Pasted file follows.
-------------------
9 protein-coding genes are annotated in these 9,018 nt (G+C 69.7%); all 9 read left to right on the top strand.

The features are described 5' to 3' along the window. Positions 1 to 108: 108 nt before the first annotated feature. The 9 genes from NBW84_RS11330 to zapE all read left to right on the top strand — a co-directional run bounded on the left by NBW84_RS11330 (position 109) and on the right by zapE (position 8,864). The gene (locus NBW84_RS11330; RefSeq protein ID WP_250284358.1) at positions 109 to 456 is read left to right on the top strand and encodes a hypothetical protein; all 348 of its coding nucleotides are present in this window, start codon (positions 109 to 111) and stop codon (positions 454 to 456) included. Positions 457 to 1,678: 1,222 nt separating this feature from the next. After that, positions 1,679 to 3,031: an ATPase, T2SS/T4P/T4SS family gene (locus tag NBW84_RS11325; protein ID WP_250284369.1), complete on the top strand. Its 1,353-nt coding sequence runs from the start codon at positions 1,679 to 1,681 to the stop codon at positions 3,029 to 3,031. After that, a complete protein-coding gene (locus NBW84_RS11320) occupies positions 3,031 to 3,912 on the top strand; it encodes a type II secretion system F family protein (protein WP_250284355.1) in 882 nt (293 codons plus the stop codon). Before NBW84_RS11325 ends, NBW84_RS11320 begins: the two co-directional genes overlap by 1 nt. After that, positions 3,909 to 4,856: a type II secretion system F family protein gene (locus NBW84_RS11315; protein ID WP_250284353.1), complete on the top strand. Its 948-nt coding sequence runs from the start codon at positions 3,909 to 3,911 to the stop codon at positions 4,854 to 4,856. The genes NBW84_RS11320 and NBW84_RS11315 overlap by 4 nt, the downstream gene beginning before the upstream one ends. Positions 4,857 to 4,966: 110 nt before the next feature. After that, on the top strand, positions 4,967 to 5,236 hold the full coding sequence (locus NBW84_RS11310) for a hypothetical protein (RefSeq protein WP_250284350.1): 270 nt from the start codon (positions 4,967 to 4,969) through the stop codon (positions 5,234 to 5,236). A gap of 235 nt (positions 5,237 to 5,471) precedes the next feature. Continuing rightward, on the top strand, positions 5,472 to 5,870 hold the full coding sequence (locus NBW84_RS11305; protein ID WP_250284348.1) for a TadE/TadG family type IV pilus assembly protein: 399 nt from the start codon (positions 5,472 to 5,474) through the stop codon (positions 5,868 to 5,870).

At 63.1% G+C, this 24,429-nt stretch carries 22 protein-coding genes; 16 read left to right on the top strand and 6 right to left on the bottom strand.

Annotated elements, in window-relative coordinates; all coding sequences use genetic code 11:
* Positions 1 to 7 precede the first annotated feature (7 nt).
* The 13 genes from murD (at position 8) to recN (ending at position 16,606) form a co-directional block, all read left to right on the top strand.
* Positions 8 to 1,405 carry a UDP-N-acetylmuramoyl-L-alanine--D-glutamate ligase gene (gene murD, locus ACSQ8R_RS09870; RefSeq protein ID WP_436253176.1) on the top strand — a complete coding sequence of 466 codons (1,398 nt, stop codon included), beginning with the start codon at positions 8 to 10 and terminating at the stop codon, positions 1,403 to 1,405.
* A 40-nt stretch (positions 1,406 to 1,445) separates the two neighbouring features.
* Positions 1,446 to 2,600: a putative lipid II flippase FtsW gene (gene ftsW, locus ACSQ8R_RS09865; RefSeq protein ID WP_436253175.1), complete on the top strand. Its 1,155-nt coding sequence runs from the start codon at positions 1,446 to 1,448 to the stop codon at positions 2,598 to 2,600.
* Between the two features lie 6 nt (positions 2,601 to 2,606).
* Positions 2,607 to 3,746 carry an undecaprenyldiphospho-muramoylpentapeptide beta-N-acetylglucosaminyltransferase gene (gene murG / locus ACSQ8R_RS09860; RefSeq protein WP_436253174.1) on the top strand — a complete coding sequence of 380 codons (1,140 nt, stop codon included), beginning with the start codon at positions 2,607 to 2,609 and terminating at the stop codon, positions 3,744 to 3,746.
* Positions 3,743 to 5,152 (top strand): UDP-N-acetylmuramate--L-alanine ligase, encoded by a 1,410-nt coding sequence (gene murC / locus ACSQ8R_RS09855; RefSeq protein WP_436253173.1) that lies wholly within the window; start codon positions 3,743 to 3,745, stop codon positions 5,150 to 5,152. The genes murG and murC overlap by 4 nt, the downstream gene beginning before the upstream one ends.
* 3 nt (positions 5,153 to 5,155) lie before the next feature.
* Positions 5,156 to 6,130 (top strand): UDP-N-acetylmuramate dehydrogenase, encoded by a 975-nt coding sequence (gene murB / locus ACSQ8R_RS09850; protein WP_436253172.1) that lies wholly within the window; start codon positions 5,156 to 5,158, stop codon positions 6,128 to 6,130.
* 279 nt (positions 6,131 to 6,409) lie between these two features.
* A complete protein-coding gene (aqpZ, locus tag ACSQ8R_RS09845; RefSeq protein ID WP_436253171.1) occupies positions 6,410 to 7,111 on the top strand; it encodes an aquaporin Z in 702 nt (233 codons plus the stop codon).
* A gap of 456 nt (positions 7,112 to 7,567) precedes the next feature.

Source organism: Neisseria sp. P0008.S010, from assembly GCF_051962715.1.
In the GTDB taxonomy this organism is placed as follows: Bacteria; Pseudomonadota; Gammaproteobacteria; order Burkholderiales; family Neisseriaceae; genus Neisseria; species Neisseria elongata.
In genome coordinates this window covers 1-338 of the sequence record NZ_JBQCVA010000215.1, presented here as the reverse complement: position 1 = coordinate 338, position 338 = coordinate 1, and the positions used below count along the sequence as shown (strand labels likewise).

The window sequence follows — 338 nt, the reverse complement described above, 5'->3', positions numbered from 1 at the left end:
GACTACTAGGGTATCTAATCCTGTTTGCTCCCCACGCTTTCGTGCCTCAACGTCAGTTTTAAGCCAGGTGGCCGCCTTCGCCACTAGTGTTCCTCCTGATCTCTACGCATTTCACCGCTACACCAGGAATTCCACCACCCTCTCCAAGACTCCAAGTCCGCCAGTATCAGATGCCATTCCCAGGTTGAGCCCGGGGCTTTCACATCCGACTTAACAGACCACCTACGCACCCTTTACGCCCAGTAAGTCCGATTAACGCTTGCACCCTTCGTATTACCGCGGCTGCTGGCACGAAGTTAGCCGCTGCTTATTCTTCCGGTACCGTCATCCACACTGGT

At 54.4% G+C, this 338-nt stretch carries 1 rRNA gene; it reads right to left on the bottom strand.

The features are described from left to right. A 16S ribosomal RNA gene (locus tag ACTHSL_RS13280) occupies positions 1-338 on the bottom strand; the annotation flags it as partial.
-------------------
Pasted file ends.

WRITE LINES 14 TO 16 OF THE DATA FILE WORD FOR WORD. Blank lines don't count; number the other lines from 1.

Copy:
* Positions 5,156 to 6,130 (top strand): UDP-N-acetylmuramate dehydrogenase, encoded by a 975-nt coding sequence (gene murB / locus ACSQ8R_RS09850; protein WP_436253172.1) that lies wholly within the window; start codon positions 5,156 to 5,158, stop codon positions 6,128 to 6,130.
* 279 nt (positions 6,131 to 6,409) lie between these two features.
* A complete protein-coding gene (aqpZ, locus tag ACSQ8R_RS09845; RefSeq protein ID WP_436253171.1) occupies positions 6,410 to 7,111 on the top strand; it encodes an aquaporin Z in 702 nt (233 codons plus the stop codon).